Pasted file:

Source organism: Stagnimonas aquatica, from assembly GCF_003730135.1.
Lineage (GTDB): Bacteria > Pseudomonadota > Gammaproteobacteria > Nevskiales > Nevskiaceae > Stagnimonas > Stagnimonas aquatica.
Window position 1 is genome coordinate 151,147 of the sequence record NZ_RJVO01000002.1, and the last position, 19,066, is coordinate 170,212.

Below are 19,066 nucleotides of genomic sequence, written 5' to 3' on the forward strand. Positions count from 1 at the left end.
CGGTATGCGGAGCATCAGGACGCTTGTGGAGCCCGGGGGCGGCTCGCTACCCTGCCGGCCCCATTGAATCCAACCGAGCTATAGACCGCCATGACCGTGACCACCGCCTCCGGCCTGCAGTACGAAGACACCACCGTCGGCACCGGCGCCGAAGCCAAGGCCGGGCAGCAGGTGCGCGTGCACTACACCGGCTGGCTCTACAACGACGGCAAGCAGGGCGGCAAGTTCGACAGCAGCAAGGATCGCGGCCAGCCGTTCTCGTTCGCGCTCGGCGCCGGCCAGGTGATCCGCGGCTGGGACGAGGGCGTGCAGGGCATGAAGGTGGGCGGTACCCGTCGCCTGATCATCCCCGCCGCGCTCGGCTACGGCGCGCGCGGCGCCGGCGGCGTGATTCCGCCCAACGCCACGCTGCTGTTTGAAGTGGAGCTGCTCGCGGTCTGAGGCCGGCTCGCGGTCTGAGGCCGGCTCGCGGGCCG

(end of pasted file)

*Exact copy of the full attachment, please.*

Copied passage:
Source organism: Stagnimonas aquatica, from assembly GCF_003730135.1.
Lineage (GTDB): Bacteria > Pseudomonadota > Gammaproteobacteria > Nevskiales > Nevskiaceae > Stagnimonas > Stagnimonas aquatica.
Window position 1 is genome coordinate 151,147 of the sequence record NZ_RJVO01000002.1, and the last position, 19,066, is coordinate 170,212.

Below are 19,066 nucleotides of genomic sequence, written 5' to 3' on the forward strand. Positions count from 1 at the left end.
CGGTATGCGGAGCATCAGGACGCTTGTGGAGCCCGGGGGCGGCTCGCTACCCTGCCGGCCCCATTGAATCCAACCGAGCTATAGACCGCCATGACCGTGACCACCGCCTCCGGCCTGCAGTACGAAGACACCACCGTCGGCACCGGCGCCGAAGCCAAGGCCGGGCAGCAGGTGCGCGTGCACTACACCGGCTGGCTCTACAACGACGGCAAGCAGGGCGGCAAGTTCGACAGCAGCAAGGATCGCGGCCAGCCGTTCTCGTTCGCGCTCGGCGCCGGCCAGGTGATCCGCGGCTGGGACGAGGGCGTGCAGGGCATGAAGGTGGGCGGTACCCGTCGCCTGATCATCCCCGCCGCGCTCGGCTACGGCGCGCGCGGCGCCGGCGGCGTGATTCCGCCCAACGCCACGCTGCTGTTTGAAGTGGAGCTGCTCGCGGTCTGAGGCCGGCTCGCGGTCTGAGGCCGGCTCGCGGGCCG